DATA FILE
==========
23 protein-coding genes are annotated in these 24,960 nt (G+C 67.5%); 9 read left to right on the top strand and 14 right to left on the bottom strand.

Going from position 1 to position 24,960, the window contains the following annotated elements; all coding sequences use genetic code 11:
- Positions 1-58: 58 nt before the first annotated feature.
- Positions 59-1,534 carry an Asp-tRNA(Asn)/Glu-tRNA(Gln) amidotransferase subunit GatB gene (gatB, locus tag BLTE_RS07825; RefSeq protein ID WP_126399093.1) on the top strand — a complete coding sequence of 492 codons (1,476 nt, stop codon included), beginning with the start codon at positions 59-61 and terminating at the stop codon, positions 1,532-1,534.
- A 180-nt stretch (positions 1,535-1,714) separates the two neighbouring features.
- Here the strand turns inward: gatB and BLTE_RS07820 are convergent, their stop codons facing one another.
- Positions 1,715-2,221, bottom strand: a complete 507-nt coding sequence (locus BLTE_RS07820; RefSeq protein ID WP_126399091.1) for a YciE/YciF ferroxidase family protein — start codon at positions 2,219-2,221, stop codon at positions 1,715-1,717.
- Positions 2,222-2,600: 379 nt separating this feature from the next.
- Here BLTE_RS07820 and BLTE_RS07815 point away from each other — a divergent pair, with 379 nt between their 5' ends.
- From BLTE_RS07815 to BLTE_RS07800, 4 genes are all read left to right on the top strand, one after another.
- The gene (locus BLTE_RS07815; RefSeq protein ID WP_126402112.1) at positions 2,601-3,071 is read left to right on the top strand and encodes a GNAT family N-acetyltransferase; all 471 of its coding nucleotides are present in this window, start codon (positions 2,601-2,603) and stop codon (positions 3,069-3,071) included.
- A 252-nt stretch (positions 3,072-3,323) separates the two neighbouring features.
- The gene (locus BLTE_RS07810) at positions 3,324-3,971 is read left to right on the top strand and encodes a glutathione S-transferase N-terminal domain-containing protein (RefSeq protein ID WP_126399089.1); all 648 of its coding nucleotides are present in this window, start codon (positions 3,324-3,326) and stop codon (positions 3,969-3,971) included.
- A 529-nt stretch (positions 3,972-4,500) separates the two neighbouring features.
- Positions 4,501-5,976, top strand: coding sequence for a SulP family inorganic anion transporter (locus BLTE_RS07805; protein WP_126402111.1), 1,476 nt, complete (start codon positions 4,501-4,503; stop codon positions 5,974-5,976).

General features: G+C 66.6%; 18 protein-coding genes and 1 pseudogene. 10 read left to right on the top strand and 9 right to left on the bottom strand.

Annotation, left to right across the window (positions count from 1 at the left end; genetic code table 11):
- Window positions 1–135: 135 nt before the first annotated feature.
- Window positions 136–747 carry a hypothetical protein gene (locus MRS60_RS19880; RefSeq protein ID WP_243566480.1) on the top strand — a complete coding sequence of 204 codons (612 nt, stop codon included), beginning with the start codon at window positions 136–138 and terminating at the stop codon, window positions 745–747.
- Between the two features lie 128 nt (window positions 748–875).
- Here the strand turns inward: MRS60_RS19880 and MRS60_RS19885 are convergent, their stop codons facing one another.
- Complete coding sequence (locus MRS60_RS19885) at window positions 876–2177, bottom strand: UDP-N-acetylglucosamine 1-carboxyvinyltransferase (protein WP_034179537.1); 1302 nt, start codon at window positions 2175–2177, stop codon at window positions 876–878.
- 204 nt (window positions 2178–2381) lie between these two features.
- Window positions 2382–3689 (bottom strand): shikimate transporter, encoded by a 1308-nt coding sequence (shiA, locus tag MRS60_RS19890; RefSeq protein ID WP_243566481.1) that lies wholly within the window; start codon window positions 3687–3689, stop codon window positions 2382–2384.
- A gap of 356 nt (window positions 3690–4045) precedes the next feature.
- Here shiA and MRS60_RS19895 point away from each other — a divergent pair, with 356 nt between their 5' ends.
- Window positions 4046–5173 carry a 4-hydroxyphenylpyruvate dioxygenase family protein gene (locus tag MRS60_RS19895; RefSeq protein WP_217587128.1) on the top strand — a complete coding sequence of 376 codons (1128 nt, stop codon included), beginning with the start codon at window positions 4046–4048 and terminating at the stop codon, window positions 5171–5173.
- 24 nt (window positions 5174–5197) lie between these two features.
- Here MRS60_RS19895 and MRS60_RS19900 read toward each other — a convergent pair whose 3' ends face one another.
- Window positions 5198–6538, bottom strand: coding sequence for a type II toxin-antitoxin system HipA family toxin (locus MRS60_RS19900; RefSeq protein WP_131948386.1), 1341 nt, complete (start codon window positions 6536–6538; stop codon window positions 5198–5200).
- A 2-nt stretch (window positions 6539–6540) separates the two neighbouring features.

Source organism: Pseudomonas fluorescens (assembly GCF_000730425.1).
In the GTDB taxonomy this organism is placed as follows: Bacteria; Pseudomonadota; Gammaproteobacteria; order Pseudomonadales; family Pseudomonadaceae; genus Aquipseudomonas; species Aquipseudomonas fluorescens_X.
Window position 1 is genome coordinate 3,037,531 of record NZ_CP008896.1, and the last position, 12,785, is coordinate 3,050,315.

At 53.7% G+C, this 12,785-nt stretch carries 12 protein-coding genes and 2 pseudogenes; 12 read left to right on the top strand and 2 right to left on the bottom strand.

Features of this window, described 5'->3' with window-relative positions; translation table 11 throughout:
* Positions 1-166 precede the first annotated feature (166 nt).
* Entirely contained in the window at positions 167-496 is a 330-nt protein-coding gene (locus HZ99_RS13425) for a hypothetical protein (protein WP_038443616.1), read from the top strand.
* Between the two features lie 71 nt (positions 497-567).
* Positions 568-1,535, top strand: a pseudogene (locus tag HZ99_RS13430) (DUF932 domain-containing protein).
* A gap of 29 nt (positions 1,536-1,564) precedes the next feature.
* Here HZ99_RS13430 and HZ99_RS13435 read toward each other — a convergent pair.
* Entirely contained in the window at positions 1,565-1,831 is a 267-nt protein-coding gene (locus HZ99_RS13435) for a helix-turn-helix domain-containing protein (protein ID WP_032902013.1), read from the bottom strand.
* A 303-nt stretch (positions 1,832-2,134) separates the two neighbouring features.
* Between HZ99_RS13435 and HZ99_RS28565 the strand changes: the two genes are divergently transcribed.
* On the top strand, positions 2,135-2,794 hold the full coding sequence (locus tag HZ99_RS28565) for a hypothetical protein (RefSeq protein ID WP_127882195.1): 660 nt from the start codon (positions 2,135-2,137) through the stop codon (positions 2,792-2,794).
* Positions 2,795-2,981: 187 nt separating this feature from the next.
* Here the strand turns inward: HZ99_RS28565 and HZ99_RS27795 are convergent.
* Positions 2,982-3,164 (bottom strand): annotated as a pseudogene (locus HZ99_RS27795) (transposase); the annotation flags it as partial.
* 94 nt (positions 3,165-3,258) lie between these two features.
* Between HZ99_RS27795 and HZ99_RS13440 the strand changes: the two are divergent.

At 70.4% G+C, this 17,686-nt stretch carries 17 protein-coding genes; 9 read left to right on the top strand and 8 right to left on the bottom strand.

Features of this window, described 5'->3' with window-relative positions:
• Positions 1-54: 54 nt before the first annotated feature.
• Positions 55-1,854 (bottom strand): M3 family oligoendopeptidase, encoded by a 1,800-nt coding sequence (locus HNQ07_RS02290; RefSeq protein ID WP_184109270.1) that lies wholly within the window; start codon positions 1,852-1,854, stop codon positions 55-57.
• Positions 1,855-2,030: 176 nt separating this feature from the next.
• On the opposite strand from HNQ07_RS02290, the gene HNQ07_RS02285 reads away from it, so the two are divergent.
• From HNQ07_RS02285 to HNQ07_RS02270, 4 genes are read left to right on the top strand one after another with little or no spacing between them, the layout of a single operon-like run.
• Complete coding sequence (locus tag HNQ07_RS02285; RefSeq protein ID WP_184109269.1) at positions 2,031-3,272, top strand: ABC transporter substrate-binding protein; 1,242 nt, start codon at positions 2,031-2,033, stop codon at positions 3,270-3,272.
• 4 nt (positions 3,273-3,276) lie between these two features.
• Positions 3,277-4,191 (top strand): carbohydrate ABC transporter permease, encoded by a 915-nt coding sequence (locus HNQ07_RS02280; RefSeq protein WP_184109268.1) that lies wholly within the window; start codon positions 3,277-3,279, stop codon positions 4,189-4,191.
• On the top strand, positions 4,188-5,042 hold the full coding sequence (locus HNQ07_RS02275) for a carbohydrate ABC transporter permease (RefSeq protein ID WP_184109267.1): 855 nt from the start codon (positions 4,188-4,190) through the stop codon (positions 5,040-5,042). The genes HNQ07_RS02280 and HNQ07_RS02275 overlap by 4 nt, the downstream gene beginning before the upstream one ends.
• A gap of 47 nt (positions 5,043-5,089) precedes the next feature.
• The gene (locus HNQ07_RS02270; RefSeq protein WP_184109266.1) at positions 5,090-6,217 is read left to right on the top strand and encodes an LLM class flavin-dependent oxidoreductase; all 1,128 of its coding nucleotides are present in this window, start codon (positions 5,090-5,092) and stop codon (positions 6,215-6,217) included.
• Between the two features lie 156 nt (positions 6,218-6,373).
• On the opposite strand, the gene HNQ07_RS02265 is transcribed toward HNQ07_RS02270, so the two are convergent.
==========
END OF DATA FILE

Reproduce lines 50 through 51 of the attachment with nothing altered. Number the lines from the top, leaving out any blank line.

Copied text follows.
* 94 nt (positions 3,165-3,258) lie between these two features.
* Between HZ99_RS27795 and HZ99_RS13440 the strand changes: the two are divergent.